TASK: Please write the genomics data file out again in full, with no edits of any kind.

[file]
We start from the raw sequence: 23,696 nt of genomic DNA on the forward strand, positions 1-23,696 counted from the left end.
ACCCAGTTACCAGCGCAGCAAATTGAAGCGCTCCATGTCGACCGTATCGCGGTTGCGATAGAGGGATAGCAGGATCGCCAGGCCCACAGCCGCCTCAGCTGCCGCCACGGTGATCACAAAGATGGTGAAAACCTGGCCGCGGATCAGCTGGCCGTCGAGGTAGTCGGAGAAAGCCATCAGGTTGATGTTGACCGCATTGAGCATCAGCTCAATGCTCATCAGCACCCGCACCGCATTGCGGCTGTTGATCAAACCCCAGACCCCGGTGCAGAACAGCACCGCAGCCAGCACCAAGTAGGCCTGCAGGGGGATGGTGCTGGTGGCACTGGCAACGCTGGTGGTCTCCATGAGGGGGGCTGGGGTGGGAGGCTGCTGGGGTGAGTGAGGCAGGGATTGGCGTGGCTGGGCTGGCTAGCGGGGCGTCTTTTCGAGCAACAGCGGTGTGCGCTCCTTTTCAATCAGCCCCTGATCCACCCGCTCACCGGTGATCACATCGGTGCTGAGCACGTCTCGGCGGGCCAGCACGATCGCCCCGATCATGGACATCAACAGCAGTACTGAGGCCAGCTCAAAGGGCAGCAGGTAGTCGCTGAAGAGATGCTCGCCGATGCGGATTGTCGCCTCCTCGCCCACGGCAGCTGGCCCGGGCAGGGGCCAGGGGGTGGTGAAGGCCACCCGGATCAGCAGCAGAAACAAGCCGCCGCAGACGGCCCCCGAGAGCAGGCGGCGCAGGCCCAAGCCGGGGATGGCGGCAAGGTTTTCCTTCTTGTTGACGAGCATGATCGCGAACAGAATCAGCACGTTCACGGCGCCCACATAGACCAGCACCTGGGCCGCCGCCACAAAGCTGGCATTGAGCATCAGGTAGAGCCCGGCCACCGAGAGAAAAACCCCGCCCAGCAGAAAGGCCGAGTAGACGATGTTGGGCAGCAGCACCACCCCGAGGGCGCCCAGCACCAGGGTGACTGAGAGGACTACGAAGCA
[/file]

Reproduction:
We start from the raw sequence: 23,696 nt of genomic DNA on the forward strand, positions 1-23,696 counted from the left end.
ACCCAGTTACCAGCGCAGCAAATTGAAGCGCTCCATGTCGACCGTATCGCGGTTGCGATAGAGGGATAGCAGGATCGCCAGGCCCACAGCCGCCTCAGCTGCCGCCACGGTGATCACAAAGATGGTGAAAACCTGGCCGCGGATCAGCTGGCCGTCGAGGTAGTCGGAGAAAGCCATCAGGTTGATGTTGACCGCATTGAGCATCAGCTCAATGCTCATCAGCACCCGCACCGCATTGCGGCTGTTGATCAAACCCCAGACCCCGGTGCAGAACAGCACCGCAGCCAGCACCAAGTAGGCCTGCAGGGGGATGGTGCTGGTGGCACTGGCAACGCTGGTGGTCTCCATGAGGGGGGCTGGGGTGGGAGGCTGCTGGGGTGAGTGAGGCAGGGATTGGCGTGGCTGGGCTGGCTAGCGGGGCGTCTTTTCGAGCAACAGCGGTGTGCGCTCCTTTTCAATCAGCCCCTGATCCACCCGCTCACCGGTGATCACATCGGTGCTGAGCACGTCTCGGCGGGCCAGCACGATCGCCCCGATCATGGACATCAACAGCAGTACTGAGGCCAGCTCAAAGGGCAGCAGGTAGTCGCTGAAGAGATGCTCGCCGATGCGGATTGTCGCCTCCTCGCCCACGGCAGCTGGCCCGGGCAGGGGCCAGGGGGTGGTGAAGGCCACCCGGATCAGCAGCAGAAACAAGCCGCCGCAGACGGCCCCCGAGAGCAGGCGGCGCAGGCCCAAGCCGGGGATGGCGGCAAGGTTTTCCTTCTTGTTGACGAGCATGATCGCGAACAGAATCAGCACGTTCACGGCGCCCACATAGACCAGCACCTGGGCCGCCGCCACAAAGCTGGCATTGAGCATCAGGTAGAGCCCGGCCACCGAGAGAAAAACCCCGCCCAGCAGAAAGGCCGAGTAGACGATGTTGGGCAGCAGCACCACCCCGAGGGCGCCCAGCACCAGGGTGACTGAGAGGACTACGAAGCA